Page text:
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Legal Alert, Labor and Employment Law
2020 | Legal Alert, Labor and Employment Law
A businessman standing in the window of a high-rise building reading urgent business documents.
This promises to be the year that requires businesses to be highly adaptable in meeting staffing needs while supporting employees with school-age children. In today’s press conference, Gov. Gavin Newsom announced schools in counties on the County Data Monitoring list may not physically reopen school campuses for in-person instruction this coming fall until certain criteria are met. This mandate is applicable to private and public schools.
Legal Alert, Labor and Employment Law
2020 | Legal Alert, Labor and Employment Law
A businessman standing in the window of a high-rise building reading urgent business documents.
California Gov. Gavin Newsom has ordered the closure of certain indoor businesses across the entire state of California. He has also placed additional restrictions on 30 counties, including Orange, Los Angeles, and San Diego. The strict shutdowns are being put into place as a response to a surge of COVID-19 cases within the state.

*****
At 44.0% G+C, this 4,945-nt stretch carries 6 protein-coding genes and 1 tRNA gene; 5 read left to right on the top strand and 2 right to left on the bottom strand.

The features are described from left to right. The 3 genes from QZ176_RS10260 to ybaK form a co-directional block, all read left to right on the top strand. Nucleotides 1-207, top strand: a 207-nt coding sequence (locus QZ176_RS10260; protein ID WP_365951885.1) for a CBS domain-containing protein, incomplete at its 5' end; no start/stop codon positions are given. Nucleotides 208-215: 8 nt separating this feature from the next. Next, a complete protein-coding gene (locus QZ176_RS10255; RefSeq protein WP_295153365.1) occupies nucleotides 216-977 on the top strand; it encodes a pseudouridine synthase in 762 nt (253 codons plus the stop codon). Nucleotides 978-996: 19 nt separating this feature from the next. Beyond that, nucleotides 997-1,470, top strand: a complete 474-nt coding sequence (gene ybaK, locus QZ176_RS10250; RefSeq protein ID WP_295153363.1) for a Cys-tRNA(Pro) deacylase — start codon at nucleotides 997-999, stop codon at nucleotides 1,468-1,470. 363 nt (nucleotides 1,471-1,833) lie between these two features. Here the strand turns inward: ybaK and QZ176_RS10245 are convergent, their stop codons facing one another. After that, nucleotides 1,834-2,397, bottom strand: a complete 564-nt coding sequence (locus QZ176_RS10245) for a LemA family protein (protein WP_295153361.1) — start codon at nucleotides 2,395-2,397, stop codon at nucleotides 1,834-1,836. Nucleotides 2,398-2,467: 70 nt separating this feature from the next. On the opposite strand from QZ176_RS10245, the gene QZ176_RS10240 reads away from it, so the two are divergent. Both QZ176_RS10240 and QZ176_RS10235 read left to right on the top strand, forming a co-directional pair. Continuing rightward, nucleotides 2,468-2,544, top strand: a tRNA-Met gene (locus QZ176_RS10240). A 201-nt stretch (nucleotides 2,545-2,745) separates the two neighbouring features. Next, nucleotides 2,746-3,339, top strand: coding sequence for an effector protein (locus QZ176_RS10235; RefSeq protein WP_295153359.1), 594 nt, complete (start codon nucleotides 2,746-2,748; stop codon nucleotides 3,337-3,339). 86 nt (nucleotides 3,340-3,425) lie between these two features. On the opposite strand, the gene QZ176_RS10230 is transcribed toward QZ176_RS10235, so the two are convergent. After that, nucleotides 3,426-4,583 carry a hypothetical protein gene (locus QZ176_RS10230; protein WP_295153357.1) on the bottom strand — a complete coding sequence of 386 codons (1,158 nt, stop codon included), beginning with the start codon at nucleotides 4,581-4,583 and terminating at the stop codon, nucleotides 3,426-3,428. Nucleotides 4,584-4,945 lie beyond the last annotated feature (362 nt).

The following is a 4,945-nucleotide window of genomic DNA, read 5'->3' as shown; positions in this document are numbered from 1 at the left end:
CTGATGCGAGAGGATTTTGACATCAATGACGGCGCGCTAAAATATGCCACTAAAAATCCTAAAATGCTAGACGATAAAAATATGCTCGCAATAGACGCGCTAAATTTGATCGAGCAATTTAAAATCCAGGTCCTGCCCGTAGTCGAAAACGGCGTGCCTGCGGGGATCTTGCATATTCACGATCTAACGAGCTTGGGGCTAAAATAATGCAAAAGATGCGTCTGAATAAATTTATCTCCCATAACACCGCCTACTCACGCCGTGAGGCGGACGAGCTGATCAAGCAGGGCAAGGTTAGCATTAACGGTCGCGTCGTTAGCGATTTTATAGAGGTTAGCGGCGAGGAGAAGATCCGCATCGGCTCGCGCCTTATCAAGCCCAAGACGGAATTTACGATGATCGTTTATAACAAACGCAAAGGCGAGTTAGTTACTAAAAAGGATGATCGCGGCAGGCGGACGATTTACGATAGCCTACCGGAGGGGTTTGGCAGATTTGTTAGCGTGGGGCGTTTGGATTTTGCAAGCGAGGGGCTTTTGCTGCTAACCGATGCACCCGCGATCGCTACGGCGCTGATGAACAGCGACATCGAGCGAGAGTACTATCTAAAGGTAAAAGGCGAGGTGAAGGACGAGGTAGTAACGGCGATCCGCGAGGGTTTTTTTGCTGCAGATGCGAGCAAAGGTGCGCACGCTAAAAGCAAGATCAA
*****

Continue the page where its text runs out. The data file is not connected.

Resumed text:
Legal Alert, Business Litigation
2020 | Legal Alert, Business Litigation
A businessman standing in the window of a high-rise building reading urgent business documents.
In 2015 Congress excluded robocalls to collect government debts from regulation. In Barr v. American Association of Political Consultants, the Supreme Court deemed that exception unconstitutional because it favored certain types of speech.
Case Summary, Labor and Employment Law